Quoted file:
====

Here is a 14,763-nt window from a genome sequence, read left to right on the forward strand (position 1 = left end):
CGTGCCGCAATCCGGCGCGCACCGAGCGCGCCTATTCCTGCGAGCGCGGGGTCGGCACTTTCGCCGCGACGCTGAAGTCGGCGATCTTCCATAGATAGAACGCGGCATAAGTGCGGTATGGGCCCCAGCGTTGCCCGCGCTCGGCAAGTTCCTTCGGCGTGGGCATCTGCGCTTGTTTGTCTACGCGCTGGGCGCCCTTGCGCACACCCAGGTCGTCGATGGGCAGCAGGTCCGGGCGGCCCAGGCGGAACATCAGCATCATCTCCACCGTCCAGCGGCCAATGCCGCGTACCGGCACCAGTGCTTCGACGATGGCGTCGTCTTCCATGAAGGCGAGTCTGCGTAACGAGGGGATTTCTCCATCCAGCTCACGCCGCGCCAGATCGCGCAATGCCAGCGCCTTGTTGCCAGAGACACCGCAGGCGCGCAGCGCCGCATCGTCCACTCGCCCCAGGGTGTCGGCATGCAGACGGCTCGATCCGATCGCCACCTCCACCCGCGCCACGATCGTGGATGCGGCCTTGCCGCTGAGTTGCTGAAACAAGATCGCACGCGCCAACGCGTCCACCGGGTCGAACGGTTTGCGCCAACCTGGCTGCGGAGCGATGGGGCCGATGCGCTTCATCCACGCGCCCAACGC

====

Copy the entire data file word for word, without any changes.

Here is a 14,763-nt window from a genome sequence, read left to right on the forward strand (position 1 = left end):
CGTGCCGCAATCCGGCGCGCACCGAGCGCGCCTATTCCTGCGAGCGCGGGGTCGGCACTTTCGCCGCGACGCTGAAGTCGGCGATCTTCCATAGATAGAACGCGGCATAAGTGCGGTATGGGCCCCAGCGTTGCCCGCGCTCGGCAAGTTCCTTCGGCGTGGGCATCTGCGCTTGTTTGTCTACGCGCTGGGCGCCCTTGCGCACACCCAGGTCGTCGATGGGCAGCAGGTCCGGGCGGCCCAGGCGGAACATCAGCATCATCTCCACCGTCCAGCGGCCAATGCCGCGTACCGGCACCAGTGCTTCGACGATGGCGTCGTCTTCCATGAAGGCGAGTCTGCGTAACGAGGGGATTTCTCCATCCAGCTCACGCCGCGCCAGATCGCGCAATGCCAGCGCCTTGTTGCCAGAGACACCGCAGGCGCGCAGCGCCGCATCGTCCACTCGCCCCAGGGTGTCGGCATGCAGACGGCTCGATCCGATCGCCACCTCCACCCGCGCCACGATCGTGGATGCGGCCTTGCCGCTGAGTTGCTGAAACAAGATCGCACGCGCCAACGCGTCCACCGGGTCGAACGGTTTGCGCCAACCTGGCTGCGGAGCGATGGGGCCGATGCGCTTCATCCACGCGCCCAACGC